Gong charges $40 for a session with three students. Additional heads cost $10. He chose his price point both in recognition of the fact he does not own professional lighting equipment and also because he wants to provide students an affordable alternative to professional grad photos, which can be two to three times more expensive.

Gong uses the Apple Photos app to edit his photos. He said it generally takes an hour to edit around 100 photos individually. His photo package includes 10 edited photos, and clients can purchase the rest of the RAW files for $10.

When editing his pictures, Gong focuses on reducing distractions from clients’ faces and bodies. Often times this includes adjusting the lighting so that faces are enhanced and not left in the shadows. This approach enhances the types of photos he likes to take.

“(I try to) go for the most candid shots, like when they are preparing to take a photo,” Gong said. “That really shows the natural side of (my clients).”

For Sonny Bui, who graduated from UCLA in 2013, grad photography is also all about showing the natural side of clients. Bui generally does 20 sessions per graduation season.

“I love to capture those happy moments so one day when they look back at those pictures, they remember the sweat, tears, happy moments, sad moments about their college life,” Bui said. “After all, photography is all about preserving precious memories.”

Bui charges $85 dollars for one student, while groups of two cost $140 with an additional $30 per extra head. He generally spends three hours editing photos in both Adobe Lightroom and Photoshop.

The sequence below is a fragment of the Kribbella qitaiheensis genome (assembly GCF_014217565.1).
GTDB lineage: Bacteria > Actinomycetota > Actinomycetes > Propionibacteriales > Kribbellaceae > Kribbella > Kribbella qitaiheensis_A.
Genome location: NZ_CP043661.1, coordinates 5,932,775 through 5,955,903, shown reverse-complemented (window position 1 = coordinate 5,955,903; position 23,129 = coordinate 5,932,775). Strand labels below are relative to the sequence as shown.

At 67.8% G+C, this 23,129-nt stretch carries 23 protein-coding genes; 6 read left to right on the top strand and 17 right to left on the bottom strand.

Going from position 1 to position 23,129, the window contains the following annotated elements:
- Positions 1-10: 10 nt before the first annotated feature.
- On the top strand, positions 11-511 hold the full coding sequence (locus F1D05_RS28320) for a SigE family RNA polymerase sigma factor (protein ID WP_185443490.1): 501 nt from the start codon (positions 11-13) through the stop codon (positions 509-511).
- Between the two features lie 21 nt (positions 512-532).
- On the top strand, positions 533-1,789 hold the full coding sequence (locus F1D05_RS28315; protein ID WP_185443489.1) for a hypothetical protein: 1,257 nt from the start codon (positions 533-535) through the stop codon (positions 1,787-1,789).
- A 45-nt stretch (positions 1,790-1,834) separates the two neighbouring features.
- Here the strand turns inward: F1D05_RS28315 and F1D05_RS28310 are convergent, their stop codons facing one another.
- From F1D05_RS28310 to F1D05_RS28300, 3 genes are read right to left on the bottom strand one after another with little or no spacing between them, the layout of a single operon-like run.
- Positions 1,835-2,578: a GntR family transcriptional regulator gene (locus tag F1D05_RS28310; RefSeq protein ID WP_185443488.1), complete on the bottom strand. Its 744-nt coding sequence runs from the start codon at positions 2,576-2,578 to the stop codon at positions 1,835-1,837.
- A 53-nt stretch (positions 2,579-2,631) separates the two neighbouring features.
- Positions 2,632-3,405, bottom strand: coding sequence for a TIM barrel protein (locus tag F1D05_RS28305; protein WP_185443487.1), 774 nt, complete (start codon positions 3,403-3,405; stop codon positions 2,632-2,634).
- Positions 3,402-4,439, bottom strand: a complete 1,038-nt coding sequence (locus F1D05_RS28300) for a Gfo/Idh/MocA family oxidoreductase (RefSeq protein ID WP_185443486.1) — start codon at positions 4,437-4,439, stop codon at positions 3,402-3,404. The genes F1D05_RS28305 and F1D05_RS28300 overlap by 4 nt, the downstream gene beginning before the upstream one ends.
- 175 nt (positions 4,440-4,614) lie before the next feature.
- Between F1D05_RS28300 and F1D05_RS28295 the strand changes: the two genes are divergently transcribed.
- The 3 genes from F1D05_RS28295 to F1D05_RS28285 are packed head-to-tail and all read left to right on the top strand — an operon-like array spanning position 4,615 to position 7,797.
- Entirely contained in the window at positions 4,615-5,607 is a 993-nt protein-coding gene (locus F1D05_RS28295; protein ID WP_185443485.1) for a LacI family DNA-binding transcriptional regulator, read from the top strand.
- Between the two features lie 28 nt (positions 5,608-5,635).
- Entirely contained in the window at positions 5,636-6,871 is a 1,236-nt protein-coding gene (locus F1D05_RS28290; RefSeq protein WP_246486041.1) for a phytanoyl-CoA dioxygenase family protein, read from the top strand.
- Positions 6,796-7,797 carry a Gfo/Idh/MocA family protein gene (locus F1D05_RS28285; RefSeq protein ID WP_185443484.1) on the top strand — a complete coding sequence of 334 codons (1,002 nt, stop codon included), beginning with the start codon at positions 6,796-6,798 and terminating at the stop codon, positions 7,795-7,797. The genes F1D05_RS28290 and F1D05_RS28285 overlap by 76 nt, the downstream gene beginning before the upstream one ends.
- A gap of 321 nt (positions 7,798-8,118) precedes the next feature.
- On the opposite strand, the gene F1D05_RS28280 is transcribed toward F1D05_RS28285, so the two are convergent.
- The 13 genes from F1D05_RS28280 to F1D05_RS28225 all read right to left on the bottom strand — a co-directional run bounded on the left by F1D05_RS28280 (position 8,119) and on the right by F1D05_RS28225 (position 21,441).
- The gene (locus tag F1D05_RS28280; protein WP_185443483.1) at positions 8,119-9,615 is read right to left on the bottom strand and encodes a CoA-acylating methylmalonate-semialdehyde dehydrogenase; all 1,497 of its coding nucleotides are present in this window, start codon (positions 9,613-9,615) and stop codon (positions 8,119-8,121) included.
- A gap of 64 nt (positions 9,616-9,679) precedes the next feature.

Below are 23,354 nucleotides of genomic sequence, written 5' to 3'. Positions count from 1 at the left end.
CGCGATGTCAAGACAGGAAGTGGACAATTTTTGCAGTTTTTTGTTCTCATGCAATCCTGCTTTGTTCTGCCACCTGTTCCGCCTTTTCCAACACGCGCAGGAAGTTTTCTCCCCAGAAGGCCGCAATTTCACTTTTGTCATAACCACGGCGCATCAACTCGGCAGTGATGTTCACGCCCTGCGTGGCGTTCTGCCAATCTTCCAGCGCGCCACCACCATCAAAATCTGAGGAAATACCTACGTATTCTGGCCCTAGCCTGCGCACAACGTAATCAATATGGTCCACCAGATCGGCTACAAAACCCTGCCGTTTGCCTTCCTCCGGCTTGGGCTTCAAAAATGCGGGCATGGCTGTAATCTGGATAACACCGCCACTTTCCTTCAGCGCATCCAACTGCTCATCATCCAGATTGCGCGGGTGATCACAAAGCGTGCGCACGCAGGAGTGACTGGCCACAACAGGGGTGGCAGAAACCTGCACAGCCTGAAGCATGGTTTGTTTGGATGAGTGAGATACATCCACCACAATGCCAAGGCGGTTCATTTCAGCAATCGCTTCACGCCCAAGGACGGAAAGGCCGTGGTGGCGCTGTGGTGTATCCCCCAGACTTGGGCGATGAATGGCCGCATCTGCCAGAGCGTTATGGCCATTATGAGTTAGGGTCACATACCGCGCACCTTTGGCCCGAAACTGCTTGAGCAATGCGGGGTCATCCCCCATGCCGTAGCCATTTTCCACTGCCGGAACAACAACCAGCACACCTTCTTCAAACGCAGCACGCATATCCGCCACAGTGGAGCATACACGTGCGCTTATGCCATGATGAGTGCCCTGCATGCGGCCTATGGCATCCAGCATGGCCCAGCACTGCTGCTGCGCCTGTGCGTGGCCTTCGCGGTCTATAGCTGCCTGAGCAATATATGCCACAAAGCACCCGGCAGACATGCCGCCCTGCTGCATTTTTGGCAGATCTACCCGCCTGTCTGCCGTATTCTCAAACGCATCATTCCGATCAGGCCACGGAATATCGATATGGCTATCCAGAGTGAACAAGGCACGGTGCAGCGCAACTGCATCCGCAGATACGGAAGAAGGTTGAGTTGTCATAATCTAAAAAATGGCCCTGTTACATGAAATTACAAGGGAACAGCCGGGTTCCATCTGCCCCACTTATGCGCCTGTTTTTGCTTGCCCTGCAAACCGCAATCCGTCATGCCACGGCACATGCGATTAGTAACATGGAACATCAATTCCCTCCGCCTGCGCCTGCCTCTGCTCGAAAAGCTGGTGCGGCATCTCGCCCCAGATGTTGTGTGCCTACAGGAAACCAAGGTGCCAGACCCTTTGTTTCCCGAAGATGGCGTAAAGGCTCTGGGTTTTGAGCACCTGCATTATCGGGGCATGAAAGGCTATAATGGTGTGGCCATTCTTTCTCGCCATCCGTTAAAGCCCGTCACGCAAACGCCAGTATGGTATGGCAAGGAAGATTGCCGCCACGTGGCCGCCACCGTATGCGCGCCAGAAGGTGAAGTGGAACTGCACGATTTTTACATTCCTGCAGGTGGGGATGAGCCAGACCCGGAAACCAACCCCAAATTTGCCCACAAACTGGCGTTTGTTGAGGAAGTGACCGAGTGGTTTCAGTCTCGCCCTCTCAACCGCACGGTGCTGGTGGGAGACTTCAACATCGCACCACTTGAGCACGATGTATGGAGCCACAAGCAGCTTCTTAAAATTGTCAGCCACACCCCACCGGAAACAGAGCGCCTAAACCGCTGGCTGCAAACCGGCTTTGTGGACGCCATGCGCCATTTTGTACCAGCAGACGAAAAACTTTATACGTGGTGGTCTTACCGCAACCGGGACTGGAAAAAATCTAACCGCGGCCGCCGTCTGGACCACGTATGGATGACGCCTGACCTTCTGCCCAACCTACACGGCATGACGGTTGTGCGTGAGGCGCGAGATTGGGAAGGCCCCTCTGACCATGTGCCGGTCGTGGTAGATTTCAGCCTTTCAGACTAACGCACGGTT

Deran Chan, a first year pre-business economics student, also said he takes advantage of this industry. He gained experience with photography in high school, when he took pictures for his yearbook and took senior graduation pictures for classmates.

At UCLA, Chan charges $40 for an hourlong session in a package which includes 10 edited photos. If a client wants to do a group session with their friends, he charges $10 extra per head. He also gives clients the option of buying all of the RAW photo files for an additional $10.

“Clients are all different,” Chan said. “It’s challenging at first when you don’t know them directly. (I’ve worked with) more reserved clients and kept that in mind during the shoot. You have to cater to the person and their style while also staying true to your own style.”

Chan likes to take advantage of natural light during his shoots. He prefers to shoot during golden hour – the hour after sunrise or before sunset – to create backlit photos where the sun is behind the client, outlining them in golden light. He doesn’t use artificial lighting in his photos.

“The best tool to get a good shot is your feet,” he said.

After a shoot, Chan uses Adobe Lightroom and Photoshop to edit his photos. He edits each one individually and usually picks one per location to edit for his client. It can take between 10 and 20 minutes per photo to edit photos in Photoshop and five to 10 minutes to get the lighting just right in Lightroom. This adds a significant amount of time to the process, which many clients do not consider or think about.

“There is a balance between enhancing a photo and staying true to the client,” Chan said. “When you edit, you want to enhance the photo, but not take away from the client, who they are and what makes them unique.”

Chan said he would never edit out things like birthmarks or beauty spots on clients since they make the person unique. He stressed his desire to stay true to both the client’s physical appearance and their personality.

“I love catching moments people want to hold on to,” Chan said. “Lots of people only graduate once – it’s a huge responsibility to take these photos. I want to deliver the highest quality photos, and capture what they are all about.”